Irresistibly funny and smart, Alex Shakar’s “The Savage Girl”, is a great blend of genres, throwing in elements of fantasy and science fiction into a briskly paced fictional exploration of marketing that is written in a literary style which resembles Don DeLillo and Thomas Pynchon, while also evoking Gabriel Garcia Marquez and Jose Luis Borges in its reliance on magical realism. It’s also a fine satirical critique of popular culture as viewed from the lens of marketing, and, as such, compares favorably with William Gibson’s “Blue Ant” trilogy (“Pattern Recognition”, “Spook Country” and “Zero History”) even if it doesn’t quite echo Gibson in the latter’s uncanny ability to make the present day read like an engrossing chapter envisioned by Gibson in one of his early classic cyberpunk science fiction novels and short stories. “The Savage Girl” is set in some alternative reality of the present and near future, in an American city, Middle City, that sits on the slopes of a volcano. In this reality we encounter former art student Ursula Van Urden as she comes to grips with the publicity surrounding her older sister – and celebrated fashion model - Ivy’s suicide attempt and starts her new job as a trend spotter with marketing firm Tomorrow, Limited. She’s told to “find the future” and soon finds it in the form of the “savage girl”, a homeless child who hunts for her food, making her the key aspect of a marketing campaign that goes awry. Shakar’s very well written novel is yet another fine literary debut by a fellow Stuyvesant High School alumnus (e. g. Matt Ruff’s “Fool on the Hill” and David Lipsky’s “The Art Fair”), and one that should remind readers of Gary Shteyngart’s “Super Sad True Love Story” with regards to the latter’s dark humor –tinged post-cyberpunk science fiction.(less)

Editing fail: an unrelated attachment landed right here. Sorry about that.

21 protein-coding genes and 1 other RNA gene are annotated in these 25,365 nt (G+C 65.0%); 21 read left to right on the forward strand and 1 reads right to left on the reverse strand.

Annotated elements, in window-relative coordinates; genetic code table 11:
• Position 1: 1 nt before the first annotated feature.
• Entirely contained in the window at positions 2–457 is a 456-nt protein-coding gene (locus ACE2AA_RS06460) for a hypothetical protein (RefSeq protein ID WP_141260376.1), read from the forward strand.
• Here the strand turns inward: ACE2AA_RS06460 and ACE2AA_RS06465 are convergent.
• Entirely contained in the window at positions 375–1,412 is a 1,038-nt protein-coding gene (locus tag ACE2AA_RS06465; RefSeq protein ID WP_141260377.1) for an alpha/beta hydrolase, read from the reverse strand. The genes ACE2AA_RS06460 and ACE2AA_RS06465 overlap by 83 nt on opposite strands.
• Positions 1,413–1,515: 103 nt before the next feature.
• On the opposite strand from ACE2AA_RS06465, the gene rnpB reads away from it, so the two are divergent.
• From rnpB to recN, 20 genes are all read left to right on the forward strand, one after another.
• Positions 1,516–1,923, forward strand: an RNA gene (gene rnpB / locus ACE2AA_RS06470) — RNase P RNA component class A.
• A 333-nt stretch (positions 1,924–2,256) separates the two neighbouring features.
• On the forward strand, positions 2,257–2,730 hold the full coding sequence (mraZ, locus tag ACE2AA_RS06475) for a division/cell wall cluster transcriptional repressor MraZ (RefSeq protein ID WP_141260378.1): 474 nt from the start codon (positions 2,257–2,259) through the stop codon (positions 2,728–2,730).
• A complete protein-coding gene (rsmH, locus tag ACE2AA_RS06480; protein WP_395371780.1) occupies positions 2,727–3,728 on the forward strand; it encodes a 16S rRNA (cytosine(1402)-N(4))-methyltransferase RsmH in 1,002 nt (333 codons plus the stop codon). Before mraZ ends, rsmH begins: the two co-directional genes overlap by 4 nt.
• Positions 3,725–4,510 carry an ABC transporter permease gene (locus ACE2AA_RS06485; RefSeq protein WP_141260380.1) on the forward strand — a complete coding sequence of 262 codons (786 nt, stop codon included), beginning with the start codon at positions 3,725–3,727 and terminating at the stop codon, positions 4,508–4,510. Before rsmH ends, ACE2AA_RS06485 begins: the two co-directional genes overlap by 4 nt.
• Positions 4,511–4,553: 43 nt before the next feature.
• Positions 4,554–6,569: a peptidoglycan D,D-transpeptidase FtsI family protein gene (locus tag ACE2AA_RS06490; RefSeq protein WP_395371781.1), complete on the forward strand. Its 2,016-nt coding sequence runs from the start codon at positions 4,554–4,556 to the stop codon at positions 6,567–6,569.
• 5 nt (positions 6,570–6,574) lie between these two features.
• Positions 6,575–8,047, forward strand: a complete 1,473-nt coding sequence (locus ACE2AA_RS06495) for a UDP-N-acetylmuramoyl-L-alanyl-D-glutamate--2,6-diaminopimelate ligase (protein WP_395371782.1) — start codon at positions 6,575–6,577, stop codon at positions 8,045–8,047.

A Memorable Post-Cyberpunk Novel Set in a Wasted, Near Future Europe
“Fairyland” remains one of the most impressive works in post-cyberpunk fiction, co...moreA Memorable Post-Cyberpunk Novel Set in a Wasted, Near Future Europe
“Fairyland” remains one of the most impressive works in post-cyberpunk fiction, conjuring a nightmarish vision of a near future Europe in which biotechnology has run amok, creating new species of humans designed for pleasure and violent sport. Paul J. McAuley’s novel is a fast-paced thriller reminiscent of William Gibson and John Shirley’s early cyberpunk novels in its pacing. Succumbing to the charm and vision of a megalomaniac brilliant young child, Milena, genetic engineer Alex Sharkey helps unleash a dire threat to humanity’s existence, allowing “dolls” – bioengineered beings based on human DNA, designed for pleasure, slavery and wanton destruction in gladiator-like amusement games – the opportunity to think for themselves and understand the notion of free will. He will pursue these beings and other, similar, creatures across decades across a European landscape wasted by the ravages of war and poverty, searching for Milena and a means to ensure humanity’s survival. Without question, “Fairyland” is still one of Paul J. McAuley’s greatest works in fantasy and science fiction, demonstrating his great gifts in storytelling and writing. (less)